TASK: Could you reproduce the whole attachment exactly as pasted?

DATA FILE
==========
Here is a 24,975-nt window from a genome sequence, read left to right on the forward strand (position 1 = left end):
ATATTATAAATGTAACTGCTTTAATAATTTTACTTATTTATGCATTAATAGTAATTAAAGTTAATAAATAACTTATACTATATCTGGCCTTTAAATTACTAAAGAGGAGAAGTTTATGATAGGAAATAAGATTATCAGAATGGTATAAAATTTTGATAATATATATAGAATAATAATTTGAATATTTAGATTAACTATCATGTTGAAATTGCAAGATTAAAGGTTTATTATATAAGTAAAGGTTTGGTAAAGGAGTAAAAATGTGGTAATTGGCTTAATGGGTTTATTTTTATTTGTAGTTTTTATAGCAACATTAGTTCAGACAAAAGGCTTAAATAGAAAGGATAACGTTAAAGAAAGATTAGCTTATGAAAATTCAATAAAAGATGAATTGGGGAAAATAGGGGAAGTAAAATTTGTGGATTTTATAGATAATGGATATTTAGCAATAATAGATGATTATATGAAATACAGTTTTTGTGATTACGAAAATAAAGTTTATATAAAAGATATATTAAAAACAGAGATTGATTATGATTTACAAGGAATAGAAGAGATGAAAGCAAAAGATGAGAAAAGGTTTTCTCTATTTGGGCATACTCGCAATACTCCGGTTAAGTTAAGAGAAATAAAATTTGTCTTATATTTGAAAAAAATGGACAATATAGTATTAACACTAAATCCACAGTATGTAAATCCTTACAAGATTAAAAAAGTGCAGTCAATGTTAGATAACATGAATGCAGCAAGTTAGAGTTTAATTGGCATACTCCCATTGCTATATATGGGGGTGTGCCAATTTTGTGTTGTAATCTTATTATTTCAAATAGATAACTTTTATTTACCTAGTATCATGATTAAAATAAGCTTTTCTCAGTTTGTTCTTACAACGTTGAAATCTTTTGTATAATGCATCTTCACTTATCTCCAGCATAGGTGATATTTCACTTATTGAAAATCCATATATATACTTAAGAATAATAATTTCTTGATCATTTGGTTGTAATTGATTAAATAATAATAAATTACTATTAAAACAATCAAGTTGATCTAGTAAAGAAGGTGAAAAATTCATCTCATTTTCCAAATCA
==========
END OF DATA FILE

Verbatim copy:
Here is a 24,975-nt window from a genome sequence, read left to right on the forward strand (position 1 = left end):
ATATTATAAATGTAACTGCTTTAATAATTTTACTTATTTATGCATTAATAGTAATTAAAGTTAATAAATAACTTATACTATATCTGGCCTTTAAATTACTAAAGAGGAGAAGTTTATGATAGGAAATAAGATTATCAGAATGGTATAAAATTTTGATAATATATATAGAATAATAATTTGAATATTTAGATTAACTATCATGTTGAAATTGCAAGATTAAAGGTTTATTATATAAGTAAAGGTTTGGTAAAGGAGTAAAAATGTGGTAATTGGCTTAATGGGTTTATTTTTATTTGTAGTTTTTATAGCAACATTAGTTCAGACAAAAGGCTTAAATAGAAAGGATAACGTTAAAGAAAGATTAGCTTATGAAAATTCAATAAAAGATGAATTGGGGAAAATAGGGGAAGTAAAATTTGTGGATTTTATAGATAATGGATATTTAGCAATAATAGATGATTATATGAAATACAGTTTTTGTGATTACGAAAATAAAGTTTATATAAAAGATATATTAAAAACAGAGATTGATTATGATTTACAAGGAATAGAAGAGATGAAAGCAAAAGATGAGAAAAGGTTTTCTCTATTTGGGCATACTCGCAATACTCCGGTTAAGTTAAGAGAAATAAAATTTGTCTTATATTTGAAAAAAATGGACAATATAGTATTAACACTAAATCCACAGTATGTAAATCCTTACAAGATTAAAAAAGTGCAGTCAATGTTAGATAACATGAATGCAGCAAGTTAGAGTTTAATTGGCATACTCCCATTGCTATATATGGGGGTGTGCCAATTTTGTGTTGTAATCTTATTATTTCAAATAGATAACTTTTATTTACCTAGTATCATGATTAAAATAAGCTTTTCTCAGTTTGTTCTTACAACGTTGAAATCTTTTGTATAATGCATCTTCACTTATCTCCAGCATAGGTGATATTTCACTTATTGAAAATCCATATATATACTTAAGAATAATAATTTCTTGATCATTTGGTTGTAATTGATTAAATAATAATAAATTACTATTAAAACAATCAAGTTGATCTAGTAAAGAAGGTGAAAAATTCATCTCATTTTCCAAATCA